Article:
The life and death of our research data

At the 2012 iconference, I sat in on a fishbowl about human values and data collection.  Hearing a vibrant discussion about research ethics related to the life of data was actually incredibly timely for me, in that lately I’ve been thinking a lot about the ethics of data gathering.  In particular, I recently came across this research project while perusing a blog on body modification.  Spearheaded by the Centre for Anatomy and Human Identification (CAHID) at the University of Dundee, Scotland, UK, the project intends to collect “images of body modifications to establish a database which may aid in the identification of victims and missing persons, for example in a disaster. By collecting a large number of images of tattoos, piercings and other body modifications, not only can we develop a more uniform way of describing those modifications but also establish how individualistic certain body modifications are within a population, social group or age group.”  Essentially, people with body modification are being asked to submit images of their modifications as well as some personal information in order to generate statistical measures for the prevalence of various body modifications.  In the blog post I read, the researcher emphasizes that “none of the images will be used for policing purposes simply because we don’t have permission to do so.”  Presumably, the researcher felt it was important to emphasize this because one of the partners in the project is Interpol.  Interestingly, in Interpol’s description of the project, there is no explicit mention of the fact that data will not be used to assist law enforcement.
During the conference fishbowl, I raised this project as a case study for thinking about ethical tensions surrounding informed consent, risk/benefit analysis and the preservation of data gathering in social sciences research.  My main question centers on how do we explain to participants the issues of data privacy?  I don’t mean this in a pedantic way, where researchers are instructing hapless laypeople on the complexities of data curation.  I mean, how do we balance a need to gather data from people with a concern for the life of that data?  Can these researchers ensure that the information provided by participants won’t be used for purposes other than identifying bodies after a disaster? If the researchers conclude their involvement with a project, what influence do they have over the database they’ve created and the parties who have access to that database?  IRB forms typically ensure that researchers outline how they will manage the destruction of data and require consent forms to address issues of privacy.  The statement that researchers are prohibited from doing so because they don’t ask for that kind of consent from participants does little to quell my concerns about asking for personal data (moreover, for me, for documentation of bodies) which could then be used in nefarious ways by an international body of policing.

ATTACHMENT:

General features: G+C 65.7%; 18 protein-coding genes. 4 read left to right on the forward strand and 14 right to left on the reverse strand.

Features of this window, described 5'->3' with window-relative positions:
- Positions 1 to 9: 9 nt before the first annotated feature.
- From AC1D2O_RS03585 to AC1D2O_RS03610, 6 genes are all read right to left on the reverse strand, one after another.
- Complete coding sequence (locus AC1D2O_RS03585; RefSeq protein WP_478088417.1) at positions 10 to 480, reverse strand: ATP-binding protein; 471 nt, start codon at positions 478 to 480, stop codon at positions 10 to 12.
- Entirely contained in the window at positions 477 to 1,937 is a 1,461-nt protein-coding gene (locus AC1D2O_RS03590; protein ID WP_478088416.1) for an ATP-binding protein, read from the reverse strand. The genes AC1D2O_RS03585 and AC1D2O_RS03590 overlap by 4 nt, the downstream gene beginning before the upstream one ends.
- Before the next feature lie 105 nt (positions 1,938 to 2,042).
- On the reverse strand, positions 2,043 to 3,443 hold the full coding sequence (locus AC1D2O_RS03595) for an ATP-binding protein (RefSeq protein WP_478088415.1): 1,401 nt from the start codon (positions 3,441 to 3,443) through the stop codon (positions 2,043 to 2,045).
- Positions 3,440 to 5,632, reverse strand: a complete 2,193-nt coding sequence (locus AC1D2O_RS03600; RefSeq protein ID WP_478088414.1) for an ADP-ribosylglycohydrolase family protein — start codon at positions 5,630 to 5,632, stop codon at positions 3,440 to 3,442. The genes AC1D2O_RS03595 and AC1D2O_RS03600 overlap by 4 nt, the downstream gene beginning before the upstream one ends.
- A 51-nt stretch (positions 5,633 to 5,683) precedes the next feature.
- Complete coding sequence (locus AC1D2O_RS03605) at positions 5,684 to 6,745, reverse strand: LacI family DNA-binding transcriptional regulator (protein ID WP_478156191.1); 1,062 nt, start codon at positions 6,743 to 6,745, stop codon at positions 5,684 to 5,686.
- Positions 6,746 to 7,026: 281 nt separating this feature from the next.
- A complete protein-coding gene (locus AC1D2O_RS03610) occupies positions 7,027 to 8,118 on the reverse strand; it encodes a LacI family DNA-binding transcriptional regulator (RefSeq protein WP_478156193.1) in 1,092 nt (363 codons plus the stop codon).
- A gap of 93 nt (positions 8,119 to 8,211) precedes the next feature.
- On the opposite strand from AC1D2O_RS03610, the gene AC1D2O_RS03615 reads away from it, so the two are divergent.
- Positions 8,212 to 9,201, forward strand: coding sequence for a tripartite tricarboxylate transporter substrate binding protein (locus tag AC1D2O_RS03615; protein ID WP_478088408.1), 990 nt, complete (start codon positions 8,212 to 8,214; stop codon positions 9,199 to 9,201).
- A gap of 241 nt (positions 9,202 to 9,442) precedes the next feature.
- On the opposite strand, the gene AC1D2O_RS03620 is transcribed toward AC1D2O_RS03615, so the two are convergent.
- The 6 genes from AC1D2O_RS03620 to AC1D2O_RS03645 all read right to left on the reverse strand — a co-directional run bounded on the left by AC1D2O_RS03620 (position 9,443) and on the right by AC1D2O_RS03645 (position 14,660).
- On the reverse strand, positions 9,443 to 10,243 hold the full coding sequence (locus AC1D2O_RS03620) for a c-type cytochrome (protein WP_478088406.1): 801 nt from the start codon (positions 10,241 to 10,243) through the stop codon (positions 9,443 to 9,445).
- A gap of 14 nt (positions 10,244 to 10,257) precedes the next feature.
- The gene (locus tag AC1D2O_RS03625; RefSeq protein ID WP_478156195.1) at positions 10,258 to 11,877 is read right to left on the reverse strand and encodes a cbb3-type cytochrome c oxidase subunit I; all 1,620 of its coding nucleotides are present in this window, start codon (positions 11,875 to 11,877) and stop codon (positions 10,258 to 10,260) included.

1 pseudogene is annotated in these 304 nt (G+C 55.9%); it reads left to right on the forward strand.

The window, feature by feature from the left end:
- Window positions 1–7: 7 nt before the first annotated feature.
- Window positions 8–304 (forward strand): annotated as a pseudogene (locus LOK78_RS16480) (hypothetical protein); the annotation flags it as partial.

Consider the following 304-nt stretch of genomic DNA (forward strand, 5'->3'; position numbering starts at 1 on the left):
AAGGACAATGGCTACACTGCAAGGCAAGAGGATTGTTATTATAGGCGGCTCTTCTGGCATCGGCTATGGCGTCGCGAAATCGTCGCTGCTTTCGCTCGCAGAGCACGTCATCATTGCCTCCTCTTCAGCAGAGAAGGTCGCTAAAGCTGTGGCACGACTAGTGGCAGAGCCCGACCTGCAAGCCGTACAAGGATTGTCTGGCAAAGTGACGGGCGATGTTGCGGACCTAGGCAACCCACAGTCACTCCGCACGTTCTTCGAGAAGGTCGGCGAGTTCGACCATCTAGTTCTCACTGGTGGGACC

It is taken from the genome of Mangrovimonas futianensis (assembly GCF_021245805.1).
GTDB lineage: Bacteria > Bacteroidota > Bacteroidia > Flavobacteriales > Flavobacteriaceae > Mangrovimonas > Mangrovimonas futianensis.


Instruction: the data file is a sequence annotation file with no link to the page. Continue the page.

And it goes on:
To be fair, I’ve relied on the body modification community to conduct research on secrecy and stigmatized behavior and even with using consent forms and explaining privacy issues I can’t guarantee that all of my participants had thought through every possible contingency of sharing information with me.  Yet to me, there is a qualitative difference between asking participants to share personal experiences with body modification and creating a database of images that is then shared with an agency like Interpol.
My objective isn’t to slam this research project as ethically vacuous.  My objective is to think about this research project as a case that illustrates concerns I have for privacy in the collection of mass information.  Last fall, danah boyd and Kate Crawford wrote a terrific piece on provocations for big data and addressed ethical issues of large data sets.  In addition to their concerns about the ethics of gathering and analyzing “public” data from Facebook or Twitter, boyd and Crawford ask, “Should someone be included as a part of a large aggregate of data? What if someone’s ‘public’ blog post is taken out of context and analyzed in a way that the author never imagined? What does it mean for someone to be spotlighted or to be analyzed without knowing it? Who is responsible for making certain that individuals and communities are not hurt by the research process? What does consent look like?”  These are questions that I would also apply to building repositories of private information that people submit willingly and with consent.
One suggestion that came out of the iconference talk was to think about the metaphors we use to describe data (Is it a mirror?  Is it a window?) and use that as a lens for thinking through some of the issues surrounding the ethics of data collection.  What are the consequences of adhering to a particular set of metaphors about data in terms of how we talk to participants?  These issues also suggest to me that researchers should take a proactive stance with IRBs, suggesting ways of holding ourselves accountable for the privacy and well-being of participants.  I know I’ve been guilty of being a little vague in filling out IRB forms when it came to the benefits my project offers to my participants (I often say something kind of lame like, “It is hoped that participants will benefit from increased understanding of XYZ.”).  For my own work, one thing that comes out of working through some of the issues provoked by the University of Dundee project is a more rigorous consideration about what risks and benefits truly mean for participants in my projects, not only in the process of conducting research, but in the long term of acquiring and sharing information gathered about participants’ lives.

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